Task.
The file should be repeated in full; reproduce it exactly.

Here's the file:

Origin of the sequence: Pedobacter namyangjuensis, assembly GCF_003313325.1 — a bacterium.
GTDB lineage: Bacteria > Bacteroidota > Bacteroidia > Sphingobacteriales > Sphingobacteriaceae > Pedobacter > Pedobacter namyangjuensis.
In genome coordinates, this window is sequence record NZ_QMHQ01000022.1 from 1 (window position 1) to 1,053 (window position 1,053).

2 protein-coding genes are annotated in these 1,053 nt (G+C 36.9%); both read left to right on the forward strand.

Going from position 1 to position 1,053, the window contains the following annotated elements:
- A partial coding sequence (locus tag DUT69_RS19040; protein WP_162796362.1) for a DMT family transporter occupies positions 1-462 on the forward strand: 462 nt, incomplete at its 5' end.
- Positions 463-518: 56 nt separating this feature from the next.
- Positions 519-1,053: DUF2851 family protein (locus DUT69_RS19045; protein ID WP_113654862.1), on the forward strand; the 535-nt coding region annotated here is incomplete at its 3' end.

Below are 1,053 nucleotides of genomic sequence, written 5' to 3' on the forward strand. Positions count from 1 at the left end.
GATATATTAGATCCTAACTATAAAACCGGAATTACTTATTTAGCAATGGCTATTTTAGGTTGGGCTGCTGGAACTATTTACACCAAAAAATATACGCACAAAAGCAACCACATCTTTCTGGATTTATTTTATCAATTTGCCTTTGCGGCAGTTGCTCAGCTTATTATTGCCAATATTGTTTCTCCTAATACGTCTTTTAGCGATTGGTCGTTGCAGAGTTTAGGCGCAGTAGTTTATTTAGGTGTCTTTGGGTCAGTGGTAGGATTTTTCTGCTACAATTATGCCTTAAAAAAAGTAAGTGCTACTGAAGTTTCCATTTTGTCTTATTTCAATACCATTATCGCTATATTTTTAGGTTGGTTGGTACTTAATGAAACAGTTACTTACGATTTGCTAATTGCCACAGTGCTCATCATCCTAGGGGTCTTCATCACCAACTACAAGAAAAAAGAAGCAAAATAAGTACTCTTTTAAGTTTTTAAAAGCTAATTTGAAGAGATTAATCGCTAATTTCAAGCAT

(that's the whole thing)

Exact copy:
Origin of the sequence: Pedobacter namyangjuensis, assembly GCF_003313325.1 — a bacterium.
GTDB lineage: Bacteria > Bacteroidota > Bacteroidia > Sphingobacteriales > Sphingobacteriaceae > Pedobacter > Pedobacter namyangjuensis.
In genome coordinates, this window is sequence record NZ_QMHQ01000022.1 from 1 (window position 1) to 1,053 (window position 1,053).

2 protein-coding genes are annotated in these 1,053 nt (G+C 36.9%); both read left to right on the forward strand.

Going from position 1 to position 1,053, the window contains the following annotated elements:
- A partial coding sequence (locus tag DUT69_RS19040; protein WP_162796362.1) for a DMT family transporter occupies positions 1-462 on the forward strand: 462 nt, incomplete at its 5' end.
- Positions 463-518: 56 nt separating this feature from the next.
- Positions 519-1,053: DUF2851 family protein (locus DUT69_RS19045; protein ID WP_113654862.1), on the forward strand; the 535-nt coding region annotated here is incomplete at its 3' end.

Below are 1,053 nucleotides of genomic sequence, written 5' to 3' on the forward strand. Positions count from 1 at the left end.
GATATATTAGATCCTAACTATAAAACCGGAATTACTTATTTAGCAATGGCTATTTTAGGTTGGGCTGCTGGAACTATTTACACCAAAAAATATACGCACAAAAGCAACCACATCTTTCTGGATTTATTTTATCAATTTGCCTTTGCGGCAGTTGCTCAGCTTATTATTGCCAATATTGTTTCTCCTAATACGTCTTTTAGCGATTGGTCGTTGCAGAGTTTAGGCGCAGTAGTTTATTTAGGTGTCTTTGGGTCAGTGGTAGGATTTTTCTGCTACAATTATGCCTTAAAAAAAGTAAGTGCTACTGAAGTTTCCATTTTGTCTTATTTCAATACCATTATCGCTATATTTTTAGGTTGGTTGGTACTTAATGAAACAGTTACTTACGATTTGCTAATTGCCACAGTGCTCATCATCCTAGGGGTCTTCATCACCAACTACAAGAAAAAAGAAGCAAAATAAGTACTCTTTTAAGTTTTTAAAAGCTAATTTGAAGAGATTAATCGCTAATTTCAAGCAT